Lawsuits Cost Money That Could Help The Lake
The Court has dismissed the Chautauqua Institution’s (Institution) suit against the Town of Ellery, the New York State Department of Environmental Conservation (NYSDEC) and the Chautauqua Lake Partnership (Partnership).
More specifically, in its Dec. 21, 2018 ruling, the Court held that, “After careful review of the moving papers, the relevant case law, and after considering oral argument of counsel, this Court finds as follows: The motions to dismiss brought by respondents New York State Department of Environmental Conservation, the Town of Ellery and the intervenor-respondent Chautauqua Lake Partnership, Inc. are granted over the opposition of petitioner Chautauqua Institution.”
The Court had previously denied the Institution’s extraordinary efforts to prevent the all-volunteer Partnership from joining the opposition to the Institution’s lawsuit and to disqualify Partnership’s legal counsel from representing the Partnership.
We understand the Institution’s concerns about the safety of its lake-based drinking water supply. However, SEIS-supported and NYSDEC-permitted herbicide use are not the cause of the Institution’s drinking water safety issues. Drinking water issues are due to blue-green algae (cyanobacteria) toxins and illegal herbicide use in the vicinity of their water supply intake, the Institution’s water treatment facility’s incapacity to sufficiently detect and remove the contaminants, lack of backup water supplies and failure to develop a plan to source water from other than the lake.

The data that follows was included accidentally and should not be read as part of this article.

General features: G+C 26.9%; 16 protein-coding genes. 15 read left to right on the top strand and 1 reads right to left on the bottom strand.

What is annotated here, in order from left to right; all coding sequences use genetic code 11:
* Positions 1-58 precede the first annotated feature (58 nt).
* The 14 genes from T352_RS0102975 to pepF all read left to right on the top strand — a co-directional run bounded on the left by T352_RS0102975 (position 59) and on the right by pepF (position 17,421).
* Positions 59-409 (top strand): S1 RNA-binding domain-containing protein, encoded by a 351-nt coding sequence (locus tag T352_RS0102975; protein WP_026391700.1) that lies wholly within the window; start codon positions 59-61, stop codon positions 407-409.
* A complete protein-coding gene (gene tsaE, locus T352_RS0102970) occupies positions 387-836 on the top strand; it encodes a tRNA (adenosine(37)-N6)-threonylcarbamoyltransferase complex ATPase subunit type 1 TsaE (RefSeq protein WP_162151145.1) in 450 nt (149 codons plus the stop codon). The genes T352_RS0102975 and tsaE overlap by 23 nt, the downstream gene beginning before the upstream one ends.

Unsupported lawsuits, like those filed in December, 2017, by a group of fifteen Maple Springs and Institution residents led by the “Conroe Residence,” which was dismissed in February, 2018, appealed and withdrawn in July, 2018, and that by the Institution (supported by the Chautauqua Watershed Conservancy and the Chautauqua Lake Association), which was dismissed on Friday, have done nothing and will do nothing to improve Chautauqua Lake.
The suits, however, have served to redirect scarce funding, over $50,000 to date, from lake improvement to legal fees and have exposed the parochial motivations of well-funded lake organizations with limited vision, entrenched management and large payroll and administrative costs. The Partnership remains an all-volunteer non-profit organization with projects addressing all Chautauqua Lake water quality issues.
We hope the Chautauqua Lake Association will now accept the Partnership’s offer to work together to develop a combination environmental impact-mitigated weed harvesting and NYSDEC-permitted herbicide weed management program for Chautauqua Lake for 2019.
Dr. Jim Cirbus is president of the Chautauqua Lake Partnership. Jim Wehrfritz is vice president of the Chautauqua Lake Partnership.